Technology has caused a major shift in influence.
Gone are the Madmen days where the power sat with traditional advertising. The modern consumer is smart, thrifty, and hyper-aware of marketing ploys.
Data suggests some 80% of consumers don’t trust big brand advertising. This number increases as you move down the age demographic, with younger generations even more sceptical. So if we don’t trust big biz and their advertising agencies, then who do we trust? People. In fact, 92% of us trust recommendations made by people – even those we don’t know.
Enter the influencer.
With the meteoric rise of content-led social media platforms brands soon realised they could engage with content creators to reach an audience in a more authentic way. 63% percent of us trust what an influencer says about a brand more than what the brand says about itself. But influencer marketing isn’t a new phenomenon. We have always done business with those we know, like and trust. For this reason, marketers have been using celebrities, characters, and brand ambassadors for years.
Traditionally, some of the biggest brands in the world used ambassadors to front their brand. Think Michellin Man, Tony the Tiger, Ronald McDonald, Uncle Bens, The Colonel…humanising a brand is nothing new. Brand ambassadors can also be incredibly successful. Who would’ve thought talking meerkats could shake up the insurance market? Yet Compare the Market’s characters have gone down in advertising history as one of the most memorable campaigns in recent times. As well as being endearing, one of the benefits is that fictional characters can’t let down a brand with transgressions in their personal life. The brand is always at the wheel.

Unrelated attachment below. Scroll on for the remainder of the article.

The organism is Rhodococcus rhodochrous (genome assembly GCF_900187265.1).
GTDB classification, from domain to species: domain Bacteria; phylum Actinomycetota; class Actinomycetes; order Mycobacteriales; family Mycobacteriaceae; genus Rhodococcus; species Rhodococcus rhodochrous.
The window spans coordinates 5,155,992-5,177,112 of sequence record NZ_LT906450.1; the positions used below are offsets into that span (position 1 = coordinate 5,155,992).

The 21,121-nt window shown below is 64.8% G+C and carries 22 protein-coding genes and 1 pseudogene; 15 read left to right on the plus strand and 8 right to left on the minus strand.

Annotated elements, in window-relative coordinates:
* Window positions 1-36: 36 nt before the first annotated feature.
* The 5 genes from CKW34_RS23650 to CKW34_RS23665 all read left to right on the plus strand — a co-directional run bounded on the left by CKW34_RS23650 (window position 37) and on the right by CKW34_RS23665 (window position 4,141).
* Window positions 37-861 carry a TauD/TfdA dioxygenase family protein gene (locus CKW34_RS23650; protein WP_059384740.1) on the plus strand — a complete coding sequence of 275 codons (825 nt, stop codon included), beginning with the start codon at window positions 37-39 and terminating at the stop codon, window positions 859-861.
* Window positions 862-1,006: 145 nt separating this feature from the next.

M&Ms have recently caused a stir after their rebrand with JKR revealed they would be amping up each colour’s personality and backstory. The rationale is to make the characters more representative of its consumers and evoke a sense of belonging. This is powerful stuff. People like to see themselves and they like to envisage their future selves. In her TED talk, Talaya Waller references the origins of Barbie to underpin this point: whilst it was previously believed children liked to play with baby dolls because of their maternal instincts, Ruth Handler insisted that children like to see themselves in the future and aspire to something too.
The rise of the CEO.
Over recent years there’s been a rise in the societal power of the CEO. Thanks to Twitter, gone are the days when the CEO was a shadowed figure in the boardroom. They are no longer untouchable; they are human like the rest of us. Take Elon Musk as an example, despite being synonymous with his brand Tesla, Musk is a brand in his own right. Tesla has 12.9m followers on Twitter. Elon Musk has 73.1m.
Unlike an animated M&M or a conversational meerkat, a CEO is capable of damaging their company by association. Think of Brewdog’s co-founder James Watt. Previously outspoken about championing indie beer brewers, personal stocks in Heineken were uncovered by the BBC, and allegations of sexual harassment and a toxic workplace culture loom over. Whilst we don’t expect CEOs to be perfect – in fact, we often like it when they’re not – we expect humility. Brewdog as a brand may struggle to entangle themselves from James’ personal brand, which is at the very least, tarnished.
Amplifying your own brand.
But you don’t have to be a CEO billionaire to have your own personal brand. Those who utilise their personal brand successfully will usually add value to their company, whether they work for themselves or someone else. Amping up your personal brand can be an effective way of communicating small company values and ambitions. By intertwining your personal passion and the mission of your business, you allow people to relate and connect with you and your brand on a deeper level. Branding is all about creating a human experience, so by its very nature – branding is personal.
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